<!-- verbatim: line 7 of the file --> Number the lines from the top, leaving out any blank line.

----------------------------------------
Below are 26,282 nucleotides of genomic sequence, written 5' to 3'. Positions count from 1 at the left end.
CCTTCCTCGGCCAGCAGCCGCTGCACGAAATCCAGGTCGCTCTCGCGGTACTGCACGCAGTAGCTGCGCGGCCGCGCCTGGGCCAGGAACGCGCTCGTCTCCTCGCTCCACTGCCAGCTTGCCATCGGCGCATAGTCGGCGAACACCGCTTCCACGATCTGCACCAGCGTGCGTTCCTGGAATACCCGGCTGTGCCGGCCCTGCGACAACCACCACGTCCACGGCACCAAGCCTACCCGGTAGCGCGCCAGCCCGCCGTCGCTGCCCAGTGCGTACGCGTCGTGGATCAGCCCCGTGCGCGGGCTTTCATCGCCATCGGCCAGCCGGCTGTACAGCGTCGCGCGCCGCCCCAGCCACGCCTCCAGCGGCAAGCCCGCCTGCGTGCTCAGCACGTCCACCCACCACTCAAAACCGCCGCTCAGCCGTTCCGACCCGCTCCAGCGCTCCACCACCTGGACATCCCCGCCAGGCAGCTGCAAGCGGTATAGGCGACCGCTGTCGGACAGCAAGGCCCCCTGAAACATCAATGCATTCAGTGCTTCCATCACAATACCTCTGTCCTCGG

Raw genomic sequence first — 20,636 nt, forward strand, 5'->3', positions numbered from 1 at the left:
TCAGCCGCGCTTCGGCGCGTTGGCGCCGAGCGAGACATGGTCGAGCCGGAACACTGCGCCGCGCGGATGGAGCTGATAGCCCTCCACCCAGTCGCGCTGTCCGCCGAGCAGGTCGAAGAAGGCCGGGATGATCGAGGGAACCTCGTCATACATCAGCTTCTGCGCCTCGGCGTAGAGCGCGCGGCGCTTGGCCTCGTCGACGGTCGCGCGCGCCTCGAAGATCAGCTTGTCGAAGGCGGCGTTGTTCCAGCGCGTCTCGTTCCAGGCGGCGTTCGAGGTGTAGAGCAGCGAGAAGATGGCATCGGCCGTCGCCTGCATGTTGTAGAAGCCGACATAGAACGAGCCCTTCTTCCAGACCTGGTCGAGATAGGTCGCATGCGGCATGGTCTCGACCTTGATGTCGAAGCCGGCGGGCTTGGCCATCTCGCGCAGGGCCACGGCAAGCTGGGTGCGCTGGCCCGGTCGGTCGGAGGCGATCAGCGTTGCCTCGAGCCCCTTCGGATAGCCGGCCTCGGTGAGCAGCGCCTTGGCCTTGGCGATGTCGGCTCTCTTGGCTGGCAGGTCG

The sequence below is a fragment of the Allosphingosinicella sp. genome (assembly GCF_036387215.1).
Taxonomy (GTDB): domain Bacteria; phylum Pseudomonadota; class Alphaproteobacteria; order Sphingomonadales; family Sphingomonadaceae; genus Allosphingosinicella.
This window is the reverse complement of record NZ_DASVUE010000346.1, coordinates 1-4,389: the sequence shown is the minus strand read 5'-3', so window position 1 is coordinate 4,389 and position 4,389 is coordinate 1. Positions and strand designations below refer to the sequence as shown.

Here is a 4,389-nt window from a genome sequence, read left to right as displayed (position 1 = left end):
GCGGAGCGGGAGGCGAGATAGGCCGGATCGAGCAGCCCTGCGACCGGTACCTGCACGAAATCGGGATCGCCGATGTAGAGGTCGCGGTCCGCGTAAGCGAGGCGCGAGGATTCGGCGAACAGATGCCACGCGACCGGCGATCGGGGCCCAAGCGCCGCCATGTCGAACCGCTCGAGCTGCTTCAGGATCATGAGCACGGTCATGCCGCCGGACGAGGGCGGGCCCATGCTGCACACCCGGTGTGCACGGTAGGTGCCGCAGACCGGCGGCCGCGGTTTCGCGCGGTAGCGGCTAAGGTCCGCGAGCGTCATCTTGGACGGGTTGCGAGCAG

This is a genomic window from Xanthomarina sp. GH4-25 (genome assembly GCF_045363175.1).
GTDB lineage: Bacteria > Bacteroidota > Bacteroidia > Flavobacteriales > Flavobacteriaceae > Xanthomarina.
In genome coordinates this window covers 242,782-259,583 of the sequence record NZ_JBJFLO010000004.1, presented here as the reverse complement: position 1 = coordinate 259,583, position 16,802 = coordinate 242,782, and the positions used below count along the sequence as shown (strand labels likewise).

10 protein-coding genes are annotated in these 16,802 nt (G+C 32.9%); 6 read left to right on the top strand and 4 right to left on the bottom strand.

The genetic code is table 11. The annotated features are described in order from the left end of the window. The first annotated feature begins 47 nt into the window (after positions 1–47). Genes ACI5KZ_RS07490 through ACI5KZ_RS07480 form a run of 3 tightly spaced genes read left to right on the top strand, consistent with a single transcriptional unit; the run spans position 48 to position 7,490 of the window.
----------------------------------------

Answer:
This window is the reverse complement of record NZ_DASVUE010000346.1, coordinates 1-4,389: the sequence shown is the minus strand read 5'-3', so window position 1 is coordinate 4,389 and position 4,389 is coordinate 1. Positions and strand designations below refer to the sequence as shown.